The Antakya Museum Hotel is an important archaeological site in Turkey. During the building, workers discovered a 2,000-year-old mosaic spanning over 9,000 square feet (850 square meters)! It’s the world’s largest mosaic artwork, and it’s certainly impressive.
The gigantic mosaic was discovered in 2010 by a construction team excavating the hotel’s foundations, and it was only recently presented to the public as part of the newly completed Antakya Museum Hotel. The outcome was well above anyone’s expectations. The world’s biggest mosaic, and perhaps the one that took the longest to create, was buried under the future hotel’s foundation.
This large mosaic tile, with its intricate geometries, is said to have been the floor of a public building in Antioch, one of the Seleucid Empire’s most important cities. Despite being damaged by a series of severe earthquakes in 526 and 528 A.D., some of the damage just adds to the mosaic’s unique visual attributes, as the mosaic stayed connected to the floor and completely intact even while the foundation itself undulated violently. This undulation creates the impression that the sculpture was made by laying a vast, spectacular carpet across a few acres of gently sloping hills.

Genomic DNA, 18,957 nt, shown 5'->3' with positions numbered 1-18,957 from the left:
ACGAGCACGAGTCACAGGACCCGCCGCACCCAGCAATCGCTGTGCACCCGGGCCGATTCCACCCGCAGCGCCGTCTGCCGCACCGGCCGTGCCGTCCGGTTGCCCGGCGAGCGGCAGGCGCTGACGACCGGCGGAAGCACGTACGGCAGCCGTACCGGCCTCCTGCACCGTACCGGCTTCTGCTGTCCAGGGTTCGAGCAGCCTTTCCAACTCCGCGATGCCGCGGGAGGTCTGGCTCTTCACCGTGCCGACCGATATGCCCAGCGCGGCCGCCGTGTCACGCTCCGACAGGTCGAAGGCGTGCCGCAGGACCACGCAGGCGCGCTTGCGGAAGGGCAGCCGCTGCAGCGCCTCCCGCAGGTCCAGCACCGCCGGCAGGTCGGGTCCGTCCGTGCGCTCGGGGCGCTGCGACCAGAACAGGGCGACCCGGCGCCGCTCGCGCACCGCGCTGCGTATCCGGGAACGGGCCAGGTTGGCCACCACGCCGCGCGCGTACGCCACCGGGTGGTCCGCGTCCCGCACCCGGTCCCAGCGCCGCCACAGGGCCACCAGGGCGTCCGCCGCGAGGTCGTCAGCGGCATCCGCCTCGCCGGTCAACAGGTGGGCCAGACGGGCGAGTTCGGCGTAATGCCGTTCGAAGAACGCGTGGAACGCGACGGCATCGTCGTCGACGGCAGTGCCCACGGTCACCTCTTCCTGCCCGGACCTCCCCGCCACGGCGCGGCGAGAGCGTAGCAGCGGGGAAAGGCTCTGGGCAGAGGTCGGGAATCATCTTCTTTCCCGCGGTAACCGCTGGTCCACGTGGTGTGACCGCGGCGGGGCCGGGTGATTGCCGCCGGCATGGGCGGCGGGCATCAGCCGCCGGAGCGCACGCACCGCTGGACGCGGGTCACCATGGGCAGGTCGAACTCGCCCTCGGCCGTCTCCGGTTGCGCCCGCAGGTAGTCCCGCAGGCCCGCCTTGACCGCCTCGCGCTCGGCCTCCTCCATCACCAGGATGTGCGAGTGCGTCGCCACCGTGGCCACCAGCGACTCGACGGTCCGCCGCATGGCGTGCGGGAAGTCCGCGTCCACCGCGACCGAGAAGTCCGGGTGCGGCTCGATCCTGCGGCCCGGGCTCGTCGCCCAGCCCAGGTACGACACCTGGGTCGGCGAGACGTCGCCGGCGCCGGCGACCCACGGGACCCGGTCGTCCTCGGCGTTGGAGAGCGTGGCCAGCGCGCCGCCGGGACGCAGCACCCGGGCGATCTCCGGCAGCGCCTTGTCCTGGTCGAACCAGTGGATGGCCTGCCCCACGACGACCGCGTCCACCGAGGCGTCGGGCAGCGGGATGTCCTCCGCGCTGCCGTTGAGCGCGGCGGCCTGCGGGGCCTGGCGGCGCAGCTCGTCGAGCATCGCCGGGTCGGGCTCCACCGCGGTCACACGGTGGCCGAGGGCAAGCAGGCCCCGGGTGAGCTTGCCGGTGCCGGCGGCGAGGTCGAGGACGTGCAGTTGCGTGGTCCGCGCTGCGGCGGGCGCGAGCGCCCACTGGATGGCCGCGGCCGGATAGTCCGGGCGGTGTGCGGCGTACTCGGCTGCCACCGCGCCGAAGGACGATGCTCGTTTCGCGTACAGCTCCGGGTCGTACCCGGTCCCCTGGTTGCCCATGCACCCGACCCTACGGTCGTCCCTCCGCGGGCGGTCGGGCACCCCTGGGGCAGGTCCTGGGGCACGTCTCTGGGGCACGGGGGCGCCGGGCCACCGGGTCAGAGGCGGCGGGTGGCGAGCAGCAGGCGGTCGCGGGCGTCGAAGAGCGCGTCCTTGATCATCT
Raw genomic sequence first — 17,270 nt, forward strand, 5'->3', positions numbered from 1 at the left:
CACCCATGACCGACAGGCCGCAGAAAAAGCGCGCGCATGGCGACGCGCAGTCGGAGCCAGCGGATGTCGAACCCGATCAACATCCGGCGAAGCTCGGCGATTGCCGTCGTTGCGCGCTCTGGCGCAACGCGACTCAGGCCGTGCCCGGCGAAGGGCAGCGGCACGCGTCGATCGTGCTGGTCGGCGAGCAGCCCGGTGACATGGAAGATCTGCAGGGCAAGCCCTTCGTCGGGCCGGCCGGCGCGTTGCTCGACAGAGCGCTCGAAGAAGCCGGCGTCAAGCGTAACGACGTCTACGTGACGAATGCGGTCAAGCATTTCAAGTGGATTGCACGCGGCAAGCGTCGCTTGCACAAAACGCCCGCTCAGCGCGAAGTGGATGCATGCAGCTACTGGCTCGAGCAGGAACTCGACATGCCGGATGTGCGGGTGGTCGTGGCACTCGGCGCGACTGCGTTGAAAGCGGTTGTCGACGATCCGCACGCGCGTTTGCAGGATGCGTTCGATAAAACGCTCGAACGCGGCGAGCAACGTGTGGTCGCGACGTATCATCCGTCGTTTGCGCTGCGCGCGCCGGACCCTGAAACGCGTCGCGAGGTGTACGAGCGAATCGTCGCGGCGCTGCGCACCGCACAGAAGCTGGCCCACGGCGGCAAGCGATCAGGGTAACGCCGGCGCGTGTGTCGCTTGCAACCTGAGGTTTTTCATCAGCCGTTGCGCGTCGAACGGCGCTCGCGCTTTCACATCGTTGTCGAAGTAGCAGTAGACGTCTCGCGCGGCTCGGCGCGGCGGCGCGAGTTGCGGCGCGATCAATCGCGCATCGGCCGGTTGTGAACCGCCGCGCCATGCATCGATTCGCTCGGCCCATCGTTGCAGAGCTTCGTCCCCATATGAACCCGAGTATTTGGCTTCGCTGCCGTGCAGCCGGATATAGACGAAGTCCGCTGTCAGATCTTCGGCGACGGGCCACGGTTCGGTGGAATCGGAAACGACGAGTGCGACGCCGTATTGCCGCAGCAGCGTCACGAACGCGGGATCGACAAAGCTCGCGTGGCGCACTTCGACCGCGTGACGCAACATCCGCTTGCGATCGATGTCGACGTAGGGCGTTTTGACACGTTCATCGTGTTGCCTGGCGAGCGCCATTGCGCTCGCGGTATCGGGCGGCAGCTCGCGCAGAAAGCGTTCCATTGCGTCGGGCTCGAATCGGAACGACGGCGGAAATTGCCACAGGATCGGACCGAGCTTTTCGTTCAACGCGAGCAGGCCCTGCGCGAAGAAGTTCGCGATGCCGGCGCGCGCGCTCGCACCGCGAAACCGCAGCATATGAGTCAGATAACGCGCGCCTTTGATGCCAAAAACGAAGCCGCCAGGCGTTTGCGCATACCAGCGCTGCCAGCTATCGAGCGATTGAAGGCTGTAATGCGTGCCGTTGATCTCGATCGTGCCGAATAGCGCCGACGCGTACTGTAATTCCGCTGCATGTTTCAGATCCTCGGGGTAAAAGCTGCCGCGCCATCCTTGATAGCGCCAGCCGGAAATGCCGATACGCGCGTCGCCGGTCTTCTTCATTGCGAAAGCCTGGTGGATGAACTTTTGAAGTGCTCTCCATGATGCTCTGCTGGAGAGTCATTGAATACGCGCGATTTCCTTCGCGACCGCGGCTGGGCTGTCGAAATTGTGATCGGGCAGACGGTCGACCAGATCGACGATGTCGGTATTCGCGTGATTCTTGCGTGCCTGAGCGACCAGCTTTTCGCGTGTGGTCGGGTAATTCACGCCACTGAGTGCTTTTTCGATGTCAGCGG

Seleucus I Nicator, one of Alexander the Great’s successor generals, built Antioch in 300 B.C., and it served as the capital of the Seleucid Empire until it was conquered by Rome in 63 B.C. It became the governor’s seat due to its strategic position between the Mediterranean and the East.
At its peak, Antioch had a population of half a million people and was so significant that it was considered a rival to Alexandria and then Constantinople for the title of a second most important city in the Roman Empire.
The Hatay Archaeological Museum has an unparalleled collection of Roman mosaics from this period, with the majority of them unearthed and conserved inside. On the other hand, the sheer magnitude of this mosaic necessitated a different approach. Rather of removing the mosaic, or a section of it, or covering it and building over it for safety reasons, archaeologists and architects worked to create a hybrid: a museum hotel.
The mosaic is currently hung from a platform attached to structural columns put into the underlying riverbed, with dedicated viewing areas erected to enable people to see the magnificent craftsmanship below. The hotel’s amenities, including the ballroom, conference rooms, pool, and gym, were built on top of the columns on a platform.
One of the most astonishing characteristics of the Antakya mosaic, apart from its immense size, is the amount of time it took to build. It started in 300 BC, when the Greeks took control of Antioch and lasted until the 1200s AD.
During those fifteen centuries, thirteen different civilizations are thought to have contributed to the mosaic! Contributors included Greeks, Romans, Byzantines, Arabs, Crusaders, and Egyptians from various civilizations.